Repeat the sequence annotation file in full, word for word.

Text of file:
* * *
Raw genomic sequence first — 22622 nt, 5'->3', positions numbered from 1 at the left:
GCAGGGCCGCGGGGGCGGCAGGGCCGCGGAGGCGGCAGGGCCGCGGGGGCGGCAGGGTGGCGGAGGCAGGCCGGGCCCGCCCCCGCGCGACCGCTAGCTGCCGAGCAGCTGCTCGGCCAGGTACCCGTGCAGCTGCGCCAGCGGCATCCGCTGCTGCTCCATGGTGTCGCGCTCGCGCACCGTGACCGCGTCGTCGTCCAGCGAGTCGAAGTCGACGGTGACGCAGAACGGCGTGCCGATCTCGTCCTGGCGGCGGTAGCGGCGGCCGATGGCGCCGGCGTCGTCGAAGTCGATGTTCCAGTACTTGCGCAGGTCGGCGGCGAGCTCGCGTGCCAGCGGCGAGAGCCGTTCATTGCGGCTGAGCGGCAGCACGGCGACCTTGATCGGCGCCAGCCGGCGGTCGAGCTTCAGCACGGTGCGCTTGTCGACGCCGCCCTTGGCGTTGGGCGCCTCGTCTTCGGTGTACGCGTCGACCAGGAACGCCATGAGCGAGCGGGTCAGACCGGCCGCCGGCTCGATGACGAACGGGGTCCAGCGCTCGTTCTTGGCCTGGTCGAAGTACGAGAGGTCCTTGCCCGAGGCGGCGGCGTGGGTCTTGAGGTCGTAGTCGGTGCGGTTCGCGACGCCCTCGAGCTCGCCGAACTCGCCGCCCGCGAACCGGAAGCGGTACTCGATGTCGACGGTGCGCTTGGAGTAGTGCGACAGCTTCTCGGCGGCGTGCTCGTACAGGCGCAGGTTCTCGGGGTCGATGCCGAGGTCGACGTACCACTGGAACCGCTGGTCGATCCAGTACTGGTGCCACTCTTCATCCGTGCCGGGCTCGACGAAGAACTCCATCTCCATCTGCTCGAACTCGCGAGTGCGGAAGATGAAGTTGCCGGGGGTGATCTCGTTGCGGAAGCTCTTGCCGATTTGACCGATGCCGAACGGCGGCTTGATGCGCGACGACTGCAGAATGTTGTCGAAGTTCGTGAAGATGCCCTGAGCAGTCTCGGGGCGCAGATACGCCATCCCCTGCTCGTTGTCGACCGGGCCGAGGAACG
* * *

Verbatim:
Raw genomic sequence first — 22622 nt, 5'->3', positions numbered from 1 at the left:
GCAGGGCCGCGGGGGCGGCAGGGCCGCGGAGGCGGCAGGGCCGCGGGGGCGGCAGGGTGGCGGAGGCAGGCCGGGCCCGCCCCCGCGCGACCGCTAGCTGCCGAGCAGCTGCTCGGCCAGGTACCCGTGCAGCTGCGCCAGCGGCATCCGCTGCTGCTCCATGGTGTCGCGCTCGCGCACCGTGACCGCGTCGTCGTCCAGCGAGTCGAAGTCGACGGTGACGCAGAACGGCGTGCCGATCTCGTCCTGGCGGCGGTAGCGGCGGCCGATGGCGCCGGCGTCGTCGAAGTCGATGTTCCAGTACTTGCGCAGGTCGGCGGCGAGCTCGCGTGCCAGCGGCGAGAGCCGTTCATTGCGGCTGAGCGGCAGCACGGCGACCTTGATCGGCGCCAGCCGGCGGTCGAGCTTCAGCACGGTGCGCTTGTCGACGCCGCCCTTGGCGTTGGGCGCCTCGTCTTCGGTGTACGCGTCGACCAGGAACGCCATGAGCGAGCGGGTCAGACCGGCCGCCGGCTCGATGACGAACGGGGTCCAGCGCTCGTTCTTGGCCTGGTCGAAGTACGAGAGGTCCTTGCCCGAGGCGGCGGCGTGGGTCTTGAGGTCGTAGTCGGTGCGGTTCGCGACGCCCTCGAGCTCGCCGAACTCGCCGCCCGCGAACCGGAAGCGGTACTCGATGTCGACGGTGCGCTTGGAGTAGTGCGACAGCTTCTCGGCGGCGTGCTCGTACAGGCGCAGGTTCTCGGGGTCGATGCCGAGGTCGACGTACCACTGGAACCGCTGGTCGATCCAGTACTGGTGCCACTCTTCATCCGTGCCGGGCTCGACGAAGAACTCCATCTCCATCTGCTCGAACTCGCGAGTGCGGAAGATGAAGTTGCCGGGGGTGATCTCGTTGCGGAAGCTCTTGCCGATTTGACCGATGCCGAACGGCGGCTTGATGCGCGACGACTGCAGAATGTTGTCGAAGTTCGTGAAGATGCCCTGAGCAGTCTCGGGGCGCAGATACGCCATCCCCTGCTCGTTGTCGACCGGGCCGAGGAACG